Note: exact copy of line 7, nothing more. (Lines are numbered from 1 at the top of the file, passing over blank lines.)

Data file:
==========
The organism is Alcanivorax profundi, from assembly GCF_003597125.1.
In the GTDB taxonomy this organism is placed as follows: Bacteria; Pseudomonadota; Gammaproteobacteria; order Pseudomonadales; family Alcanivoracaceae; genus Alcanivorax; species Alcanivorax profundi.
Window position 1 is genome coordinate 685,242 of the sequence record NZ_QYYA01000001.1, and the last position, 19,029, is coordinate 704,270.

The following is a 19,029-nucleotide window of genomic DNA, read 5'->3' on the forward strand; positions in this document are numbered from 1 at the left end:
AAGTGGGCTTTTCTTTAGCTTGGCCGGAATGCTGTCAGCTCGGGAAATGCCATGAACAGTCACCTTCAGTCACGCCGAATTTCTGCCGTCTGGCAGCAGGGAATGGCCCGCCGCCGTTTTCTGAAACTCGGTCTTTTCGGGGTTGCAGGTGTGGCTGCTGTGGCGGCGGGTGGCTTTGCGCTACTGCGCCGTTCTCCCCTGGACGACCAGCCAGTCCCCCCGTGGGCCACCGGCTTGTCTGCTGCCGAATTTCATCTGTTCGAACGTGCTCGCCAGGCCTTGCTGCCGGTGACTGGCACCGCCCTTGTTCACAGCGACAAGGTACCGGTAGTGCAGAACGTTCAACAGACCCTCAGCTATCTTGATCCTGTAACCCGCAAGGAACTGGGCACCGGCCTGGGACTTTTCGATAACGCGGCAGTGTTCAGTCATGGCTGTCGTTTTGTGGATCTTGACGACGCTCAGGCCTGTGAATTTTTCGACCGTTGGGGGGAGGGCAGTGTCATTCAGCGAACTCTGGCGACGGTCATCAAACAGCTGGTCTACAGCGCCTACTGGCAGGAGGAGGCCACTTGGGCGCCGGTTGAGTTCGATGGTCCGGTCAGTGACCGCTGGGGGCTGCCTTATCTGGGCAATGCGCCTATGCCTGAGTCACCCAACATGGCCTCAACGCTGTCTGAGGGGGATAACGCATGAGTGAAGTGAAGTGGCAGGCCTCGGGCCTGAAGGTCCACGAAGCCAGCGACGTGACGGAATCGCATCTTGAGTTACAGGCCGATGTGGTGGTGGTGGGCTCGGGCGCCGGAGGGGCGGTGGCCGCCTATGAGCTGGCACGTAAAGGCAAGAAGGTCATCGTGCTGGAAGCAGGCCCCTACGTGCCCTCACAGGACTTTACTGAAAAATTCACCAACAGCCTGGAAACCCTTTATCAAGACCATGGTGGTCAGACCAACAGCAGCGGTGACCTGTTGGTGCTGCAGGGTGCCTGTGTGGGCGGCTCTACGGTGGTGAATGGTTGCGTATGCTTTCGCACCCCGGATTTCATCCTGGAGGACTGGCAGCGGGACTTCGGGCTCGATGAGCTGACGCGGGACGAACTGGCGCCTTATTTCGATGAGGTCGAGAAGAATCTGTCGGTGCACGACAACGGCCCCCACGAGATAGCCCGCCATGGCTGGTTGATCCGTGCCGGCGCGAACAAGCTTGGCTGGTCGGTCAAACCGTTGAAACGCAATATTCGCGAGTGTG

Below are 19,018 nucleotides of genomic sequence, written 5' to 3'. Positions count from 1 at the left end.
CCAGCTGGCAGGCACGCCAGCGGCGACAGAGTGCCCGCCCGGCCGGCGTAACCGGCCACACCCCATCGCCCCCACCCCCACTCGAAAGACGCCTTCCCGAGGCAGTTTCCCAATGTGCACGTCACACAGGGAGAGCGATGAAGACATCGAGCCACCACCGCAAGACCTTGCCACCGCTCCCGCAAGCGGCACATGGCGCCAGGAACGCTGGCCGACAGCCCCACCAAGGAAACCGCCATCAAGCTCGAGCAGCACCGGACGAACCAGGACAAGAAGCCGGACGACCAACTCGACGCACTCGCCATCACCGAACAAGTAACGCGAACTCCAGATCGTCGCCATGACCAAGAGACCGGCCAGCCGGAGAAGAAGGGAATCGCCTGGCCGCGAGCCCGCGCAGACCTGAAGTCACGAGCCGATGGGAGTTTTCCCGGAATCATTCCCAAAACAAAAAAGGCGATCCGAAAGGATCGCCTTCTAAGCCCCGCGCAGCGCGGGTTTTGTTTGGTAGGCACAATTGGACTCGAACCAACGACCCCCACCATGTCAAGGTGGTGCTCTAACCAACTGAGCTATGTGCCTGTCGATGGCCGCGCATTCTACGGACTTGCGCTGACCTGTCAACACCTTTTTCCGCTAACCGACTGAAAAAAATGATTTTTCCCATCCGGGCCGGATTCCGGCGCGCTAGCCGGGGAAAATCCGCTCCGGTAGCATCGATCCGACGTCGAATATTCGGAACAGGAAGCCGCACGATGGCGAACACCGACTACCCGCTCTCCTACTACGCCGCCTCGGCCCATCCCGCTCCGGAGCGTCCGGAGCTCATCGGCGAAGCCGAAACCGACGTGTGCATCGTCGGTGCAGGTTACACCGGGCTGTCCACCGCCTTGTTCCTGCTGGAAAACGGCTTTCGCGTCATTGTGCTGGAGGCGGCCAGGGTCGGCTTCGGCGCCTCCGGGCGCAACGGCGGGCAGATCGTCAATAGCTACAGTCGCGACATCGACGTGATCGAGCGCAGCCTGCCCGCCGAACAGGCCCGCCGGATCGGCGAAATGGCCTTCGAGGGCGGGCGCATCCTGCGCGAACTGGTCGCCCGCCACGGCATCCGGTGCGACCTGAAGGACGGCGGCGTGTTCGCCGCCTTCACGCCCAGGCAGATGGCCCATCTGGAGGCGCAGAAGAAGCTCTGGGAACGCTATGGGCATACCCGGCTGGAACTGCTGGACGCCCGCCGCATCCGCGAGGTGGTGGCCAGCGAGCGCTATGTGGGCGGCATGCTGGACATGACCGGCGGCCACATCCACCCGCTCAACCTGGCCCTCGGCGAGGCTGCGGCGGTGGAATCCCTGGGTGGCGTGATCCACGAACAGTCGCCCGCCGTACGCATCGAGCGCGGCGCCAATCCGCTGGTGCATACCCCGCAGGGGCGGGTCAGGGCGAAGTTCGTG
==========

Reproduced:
CCAGCTGGCAGGCACGCCAGCGGCGACAGAGTGCCCGCCCGGCCGGCGTAACCGGCCACACCCCATCGCCCCCACCCCCACTCGAAAGACGCCTTCCCGAGGCAGTTTCCCAATGTGCACGTCACACAGGGAGAGCGATGAAGACATCGAGCCACCACCGCAAGACCTTGCCACCGCTCCCGCAAGCGGCACATGGCGCCAGGAACGCTGGCCGACAGCCCCACCAAGGAAACCGCCATCAAGCTCGAGCAGCACCGGACGAACCAGGACAAGAAGCCGGACGACCAACTCGACGCACTCGCCATCACCGAACAAGTAACGCGAACTCCAGATCGTCGCCATGACCAAGAGACCGGCCAGCCGGAGAAGAAGGGAATCGCCTGGCCGCGAGCCCGCGCAGACCTGAAGTCACGAGCCGATGGGAGTTTTCCCGGAATCATTCCCAAAACAAAAAAGGCGATCCGAAAGGATCGCCTTCTAAGCCCCGCGCAGCGCGGGTTTTGTTTGGTAGGCACAATTGGACTCGAACCAACGACCCCCACCATGTCAAGGTGGTGCTCTAACCAACTGAGCTATGTGCCTGTCGATGGCCGCGCATTCTACGGACTTGCGCTGACCTGTCAACACCTTTTTCCGCTAACCGACTGAAAAAAATGATTTTTCCCATCCGGGCCGGATTCCGGCGCGCTAGCCGGGGAAAATCCGCTCCGGTAGCATCGATCCGACGTCGAATATTCGGAACAGGAAGCCGCACGATGGCGAACACCGACTACCCGCTCTCCTACTACGCCGCCTCGGCCCATCCCGCTCCGGAGCGTCCGGAGCTCATCGGCGAAGCCGAAACCGACGTGTGCATCGTCGGTGCAGGTTACACCGGGCTGTCCACCGCCTTGTTCCTGCTGGAAAACGGCTTTCGCGTCATTGTGCTGGAGGCGGCCAGGGTCGGCTTCGGCGCCTCCGGGCGCAACGGCGGGCAGATCGTCAATAGCTACAGTCGCGACATCGACGTGATCGAGCGCAGCCTGCCCGCCGAACAGGCCCGCCGGATCGGCGAAATGGCCTTCGAGGGCGGGCGCATCCTGCGCGAACTGGTCGCCCGCCACGGCATCCGGTGCGACCTGAAGGACGGCGGCGTGTTCGCCGCCTTCACGCCCAGGCAGATGGCCCATCTGGAGGCGCAGAAGAAGCTCTGGGAACGCTATGGGCATACCCGGCTGGAACTGCTGGACGCCCGCCGCATCCGCGAGGTGGTGGCCAGCGAGCGCTATGTGGGCGGCATGCTGGACATGACCGGCGGCCACATCCACCCGCTCAACCTGGCCCTCGGCGAGGCTGCGGCGGTGGAATCCCTGGGTGGCGTGATCCACGAACAGTCGCCCGCCGTACGCATCGAGCGCGGCGCCAATCCGCTGGTGCATACCCCGCAGGGGCGGGTCAGGGCGAAGTTCGTG